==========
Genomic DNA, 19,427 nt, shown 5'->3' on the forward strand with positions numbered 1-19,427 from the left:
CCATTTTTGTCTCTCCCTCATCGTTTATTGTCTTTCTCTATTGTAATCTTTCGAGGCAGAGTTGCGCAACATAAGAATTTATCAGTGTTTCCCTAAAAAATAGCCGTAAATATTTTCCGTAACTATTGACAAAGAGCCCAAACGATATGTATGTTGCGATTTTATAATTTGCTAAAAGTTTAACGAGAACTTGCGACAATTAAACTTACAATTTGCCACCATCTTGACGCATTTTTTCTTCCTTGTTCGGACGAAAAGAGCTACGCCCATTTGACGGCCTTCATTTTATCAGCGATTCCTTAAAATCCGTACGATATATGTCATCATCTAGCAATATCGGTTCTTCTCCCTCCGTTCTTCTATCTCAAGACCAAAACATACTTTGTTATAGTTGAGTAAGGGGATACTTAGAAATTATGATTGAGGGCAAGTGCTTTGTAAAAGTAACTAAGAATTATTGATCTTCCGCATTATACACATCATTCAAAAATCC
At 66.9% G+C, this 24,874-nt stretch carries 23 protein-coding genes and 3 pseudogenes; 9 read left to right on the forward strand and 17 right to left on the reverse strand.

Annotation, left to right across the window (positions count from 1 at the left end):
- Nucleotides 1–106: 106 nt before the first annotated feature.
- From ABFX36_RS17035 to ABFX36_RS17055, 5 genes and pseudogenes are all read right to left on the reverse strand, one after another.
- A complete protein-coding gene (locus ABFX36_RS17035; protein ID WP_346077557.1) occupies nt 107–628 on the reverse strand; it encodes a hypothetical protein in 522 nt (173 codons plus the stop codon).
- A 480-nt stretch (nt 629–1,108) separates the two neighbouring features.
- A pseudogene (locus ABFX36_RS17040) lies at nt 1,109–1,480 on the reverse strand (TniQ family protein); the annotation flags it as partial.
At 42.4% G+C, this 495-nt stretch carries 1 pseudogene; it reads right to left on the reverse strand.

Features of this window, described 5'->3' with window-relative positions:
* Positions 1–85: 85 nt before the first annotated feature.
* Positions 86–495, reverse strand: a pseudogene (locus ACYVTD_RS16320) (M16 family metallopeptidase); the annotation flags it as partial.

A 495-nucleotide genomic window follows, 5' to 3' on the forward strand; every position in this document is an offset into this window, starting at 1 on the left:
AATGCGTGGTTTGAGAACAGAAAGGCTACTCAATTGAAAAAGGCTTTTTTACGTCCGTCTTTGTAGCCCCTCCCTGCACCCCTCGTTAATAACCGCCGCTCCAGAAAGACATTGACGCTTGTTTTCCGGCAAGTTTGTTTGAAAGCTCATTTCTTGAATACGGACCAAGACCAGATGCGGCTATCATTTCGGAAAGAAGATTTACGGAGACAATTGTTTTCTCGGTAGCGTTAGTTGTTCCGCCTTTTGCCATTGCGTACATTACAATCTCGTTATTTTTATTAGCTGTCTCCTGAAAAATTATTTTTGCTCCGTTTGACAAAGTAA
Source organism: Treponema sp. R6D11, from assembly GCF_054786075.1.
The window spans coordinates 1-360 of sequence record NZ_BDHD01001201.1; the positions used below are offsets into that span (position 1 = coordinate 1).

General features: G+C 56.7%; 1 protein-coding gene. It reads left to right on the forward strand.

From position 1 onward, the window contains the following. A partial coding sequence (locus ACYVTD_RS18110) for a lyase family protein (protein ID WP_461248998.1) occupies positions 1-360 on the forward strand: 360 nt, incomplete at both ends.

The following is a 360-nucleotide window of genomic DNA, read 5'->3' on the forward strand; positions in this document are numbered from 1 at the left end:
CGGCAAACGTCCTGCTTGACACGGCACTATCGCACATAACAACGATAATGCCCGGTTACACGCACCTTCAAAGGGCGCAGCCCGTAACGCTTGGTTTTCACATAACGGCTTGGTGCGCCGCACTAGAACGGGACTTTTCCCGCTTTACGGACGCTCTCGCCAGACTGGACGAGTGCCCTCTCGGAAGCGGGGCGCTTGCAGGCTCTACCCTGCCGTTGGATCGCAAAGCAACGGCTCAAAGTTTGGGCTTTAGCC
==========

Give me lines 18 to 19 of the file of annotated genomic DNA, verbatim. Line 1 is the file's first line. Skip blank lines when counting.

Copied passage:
General features: G+C 56.7%; 1 protein-coding gene. It reads left to right on the forward strand.

From position 1 onward, the window contains the following. A partial coding sequence (locus ACYVTD_RS18110) for a lyase family protein (protein ID WP_461248998.1) occupies positions 1-360 on the forward strand: 360 nt, incomplete at both ends.